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High noon and horror

David Buckley finds machismo, the macabre and outbreaks of violence in these powerful page-turners

The Road of the Dead

By Kevin Brooks

Chicken House pound;8.99

Demon Thief

By Darren Shan

HarperCollins pound;12.99 hbk

The Intruders

By EE Richardson

The Bodley Head pound;8.99 hbk

The Hand of the Devil

By Dean Vincent Carter

The Bodley Head pound;10.99 hbk

It's high noon on Dartmoor with a fistful of sheep. Kevin Brooks' hard rain-soaked thriller The Road of the Dead is an English Western set in a menacing Devon village, where 19-year-old Rachel has been found strangled on a remote moorland road.

Back in London her 14-year-old brother Ruben has a telepathic vision of her death, sensing the presence of the "Dead Man" as her murderer. Ruben is sensitive, articulate and intelligent, but his 17-year-old brother Cole is a taciturn, menacing figure, indifferent to pain and his own survival but driven by fierce loyalty to his family. He is also capable of sudden, devastating violence, something he inherits from his gypsy father imprisoned for murder after being set up in a bare-knuckle fight.

When Cole decides to go to Dartmoor to find the murderer, the boys' mother sends Ruben to save Cole from self-destruction. But the boys quickly run into trouble with the unsavoury locals. The pub falls silent when they walk in; the beery village bobby seems to be in the pay of a local hard man called Quentin, whose teeth are far from perfect. Quentin has misshapen henchmen with names that suggest cowardice and bullying: Tripe, Skinny, Nate and Red. For "pub" read "saloon" and for "bobby", "corrupt sherrif", and, with some let-up in the weather, Cole could be the Man with no Name riding into a settlement in New Mexico.

But Cole is on a journey to redemption. His love for his family may only be expressed through action, but when he meets a gypsy girl who becomes an ally in adversity, we begin to see the slow melting of a glacier.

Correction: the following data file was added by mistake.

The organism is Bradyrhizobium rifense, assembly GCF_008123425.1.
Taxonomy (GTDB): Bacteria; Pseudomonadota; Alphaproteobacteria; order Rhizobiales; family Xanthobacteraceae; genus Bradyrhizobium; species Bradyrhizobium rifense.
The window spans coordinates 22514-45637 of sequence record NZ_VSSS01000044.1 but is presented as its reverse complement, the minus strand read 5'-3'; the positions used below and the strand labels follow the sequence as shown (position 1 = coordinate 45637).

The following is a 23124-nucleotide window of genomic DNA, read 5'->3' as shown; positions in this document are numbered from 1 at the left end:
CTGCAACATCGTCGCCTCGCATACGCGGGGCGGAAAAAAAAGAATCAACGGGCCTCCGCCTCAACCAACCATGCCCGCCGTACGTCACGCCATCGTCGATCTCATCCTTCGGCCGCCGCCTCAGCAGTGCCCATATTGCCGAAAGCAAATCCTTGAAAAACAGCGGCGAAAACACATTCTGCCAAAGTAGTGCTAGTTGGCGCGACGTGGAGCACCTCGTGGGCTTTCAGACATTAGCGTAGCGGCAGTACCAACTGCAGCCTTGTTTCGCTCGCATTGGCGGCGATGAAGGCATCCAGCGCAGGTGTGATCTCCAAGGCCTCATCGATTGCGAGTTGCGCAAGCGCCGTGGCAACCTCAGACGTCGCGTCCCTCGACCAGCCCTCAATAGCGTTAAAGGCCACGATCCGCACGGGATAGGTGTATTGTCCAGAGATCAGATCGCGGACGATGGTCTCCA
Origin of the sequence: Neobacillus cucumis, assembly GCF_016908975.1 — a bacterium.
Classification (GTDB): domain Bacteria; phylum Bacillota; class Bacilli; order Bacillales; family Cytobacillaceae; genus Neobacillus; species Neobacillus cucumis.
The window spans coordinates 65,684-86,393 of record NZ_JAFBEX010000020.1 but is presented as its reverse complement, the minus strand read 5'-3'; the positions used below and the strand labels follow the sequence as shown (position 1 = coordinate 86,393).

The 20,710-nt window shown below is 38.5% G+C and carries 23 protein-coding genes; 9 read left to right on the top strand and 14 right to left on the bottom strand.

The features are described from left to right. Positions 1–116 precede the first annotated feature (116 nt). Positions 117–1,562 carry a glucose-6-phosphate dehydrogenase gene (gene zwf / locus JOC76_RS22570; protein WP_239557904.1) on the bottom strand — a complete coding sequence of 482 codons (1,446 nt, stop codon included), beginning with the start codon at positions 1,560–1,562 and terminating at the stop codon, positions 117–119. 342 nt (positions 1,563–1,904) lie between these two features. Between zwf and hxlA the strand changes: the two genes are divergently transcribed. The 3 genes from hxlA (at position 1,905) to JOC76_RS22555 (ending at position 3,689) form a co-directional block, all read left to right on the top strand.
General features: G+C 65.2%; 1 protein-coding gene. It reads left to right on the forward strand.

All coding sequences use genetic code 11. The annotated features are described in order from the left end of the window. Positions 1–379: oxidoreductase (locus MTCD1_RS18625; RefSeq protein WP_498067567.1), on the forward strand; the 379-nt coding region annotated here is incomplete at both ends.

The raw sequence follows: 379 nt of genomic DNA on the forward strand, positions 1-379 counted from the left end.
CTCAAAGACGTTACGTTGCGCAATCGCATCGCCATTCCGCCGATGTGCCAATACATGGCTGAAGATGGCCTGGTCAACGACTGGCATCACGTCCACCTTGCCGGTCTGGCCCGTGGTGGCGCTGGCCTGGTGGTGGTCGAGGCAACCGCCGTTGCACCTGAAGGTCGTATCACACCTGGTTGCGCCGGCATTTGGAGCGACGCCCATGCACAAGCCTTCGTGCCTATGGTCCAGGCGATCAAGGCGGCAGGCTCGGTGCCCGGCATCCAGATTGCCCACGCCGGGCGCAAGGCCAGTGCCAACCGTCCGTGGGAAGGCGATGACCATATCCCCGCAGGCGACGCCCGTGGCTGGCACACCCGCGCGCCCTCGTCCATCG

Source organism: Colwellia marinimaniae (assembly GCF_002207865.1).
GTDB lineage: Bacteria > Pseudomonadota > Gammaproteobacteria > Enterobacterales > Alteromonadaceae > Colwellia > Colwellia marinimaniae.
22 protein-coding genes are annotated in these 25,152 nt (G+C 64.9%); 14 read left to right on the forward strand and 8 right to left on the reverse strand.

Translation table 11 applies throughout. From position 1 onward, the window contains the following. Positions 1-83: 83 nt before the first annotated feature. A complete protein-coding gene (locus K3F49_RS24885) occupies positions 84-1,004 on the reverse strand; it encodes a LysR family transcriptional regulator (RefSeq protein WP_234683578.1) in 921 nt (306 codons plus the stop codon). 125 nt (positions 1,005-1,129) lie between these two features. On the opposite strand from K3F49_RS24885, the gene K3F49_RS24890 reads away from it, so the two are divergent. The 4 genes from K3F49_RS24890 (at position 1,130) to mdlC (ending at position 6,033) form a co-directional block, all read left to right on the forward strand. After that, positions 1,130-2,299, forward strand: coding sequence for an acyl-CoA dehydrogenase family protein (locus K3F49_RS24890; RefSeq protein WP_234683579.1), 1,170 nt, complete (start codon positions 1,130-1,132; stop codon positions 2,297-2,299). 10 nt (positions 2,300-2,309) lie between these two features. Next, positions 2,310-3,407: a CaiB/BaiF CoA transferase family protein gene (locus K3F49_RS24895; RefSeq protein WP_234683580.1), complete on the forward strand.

Cole is a compelling figure, both hero and candidate for counselling. Some adults may feel uneasy about violence which is both escapist and dangerously delusional - that windpipe-crushing punch to the throat sounds handy - but this is a powerful teenage thriller.

Darren Shan acquired a loyal fan base in primary schools with his 12-book cycle The Saga of Darren Shan. Demon Thief is the second volume in his new series for older readers, The Demonata, which began with Lord Loss.

Kernel Fleck, 14, bald since birth, feels like a freak and lives a lonely life with his parents and baby brother, Art. He has always seen patches of light no one else can see. When a demon steps out of one of these patches, slaughters the village schoolchildren and disappears with baby Art, Kernel pursues him into the demon universe.

The violence in Demon Thief is graphic but more playful than in The Road of the Dead. Shan's demonfighters spend so much time keeping their balance on the squashed entrails of dismembered monsters that you'd think the author would have given them special boots. Young teenage boys will love it, and slither delightfully with the hero in bucketloads of "blood, mucous and all sorts of slime", like kids on CBeebies wallowing in Day-Glo gunk.

Trading the tangible for the untangible, EE Richardson's skill in The Intruders is to tell a chilling ghost story firmly rooted in well-observed 21st-century family turmoil. Joel and his fiery adolescent sister Cassie are taken to live with their mother's new partner and his two children, Tim and Damon. Working on the basic principle of sibling rivalry - that you should never say something nice if you can think of something nasty - Cassie and Damon quickly fall out.

Tim and Joel, though, get on so well they discover they have been having the same dreams and seeing the same two terrified ghostly children running around their large isolated house.

Cassie is scornful until a seance changes her mind: "awesome, the coolest thing ever". Horror and destruction follow in this riveting page-turner as they uncover the brutal story embedded in the brickwork.

Dean Vincent Carter's debut novel The Hand of the Devil employs a young journalist eager for a scoop who unwisely accepts an invitation to a Lake District island where the sinister but mild-mannered Reginald Mather offers him the chance to see a rare mosquito.

The Ganges Red turns out to be the sort of freak you'd find on Celebrity Big Brother, a vengeful woman in mosquito form. Unfortunately young Ashley has not checked his lines of communication or told anyone where he is going and he finds himself trapped, treading on a pile of dead bodies soon likely to include his own. Good, entertaining horror.

David Buckley teaches English part-time in Sheffield

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